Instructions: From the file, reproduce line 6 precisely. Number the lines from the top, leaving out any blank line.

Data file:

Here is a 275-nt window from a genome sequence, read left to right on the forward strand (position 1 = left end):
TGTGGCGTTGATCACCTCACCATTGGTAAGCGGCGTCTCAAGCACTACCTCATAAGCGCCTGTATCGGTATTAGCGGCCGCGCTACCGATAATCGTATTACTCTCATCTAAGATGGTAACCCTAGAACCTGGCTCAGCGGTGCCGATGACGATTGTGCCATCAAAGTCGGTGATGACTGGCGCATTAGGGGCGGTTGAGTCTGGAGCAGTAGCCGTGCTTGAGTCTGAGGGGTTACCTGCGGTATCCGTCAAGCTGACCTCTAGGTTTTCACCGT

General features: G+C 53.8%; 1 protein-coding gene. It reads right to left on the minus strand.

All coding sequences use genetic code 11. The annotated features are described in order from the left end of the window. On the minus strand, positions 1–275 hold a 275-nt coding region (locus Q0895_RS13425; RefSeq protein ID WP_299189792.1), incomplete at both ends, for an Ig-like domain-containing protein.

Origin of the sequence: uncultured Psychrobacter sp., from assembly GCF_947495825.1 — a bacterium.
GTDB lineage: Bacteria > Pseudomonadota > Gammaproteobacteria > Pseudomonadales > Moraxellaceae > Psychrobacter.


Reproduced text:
GTDB lineage: Bacteria > Pseudomonadota > Gammaproteobacteria > Pseudomonadales > Moraxellaceae > Psychrobacter.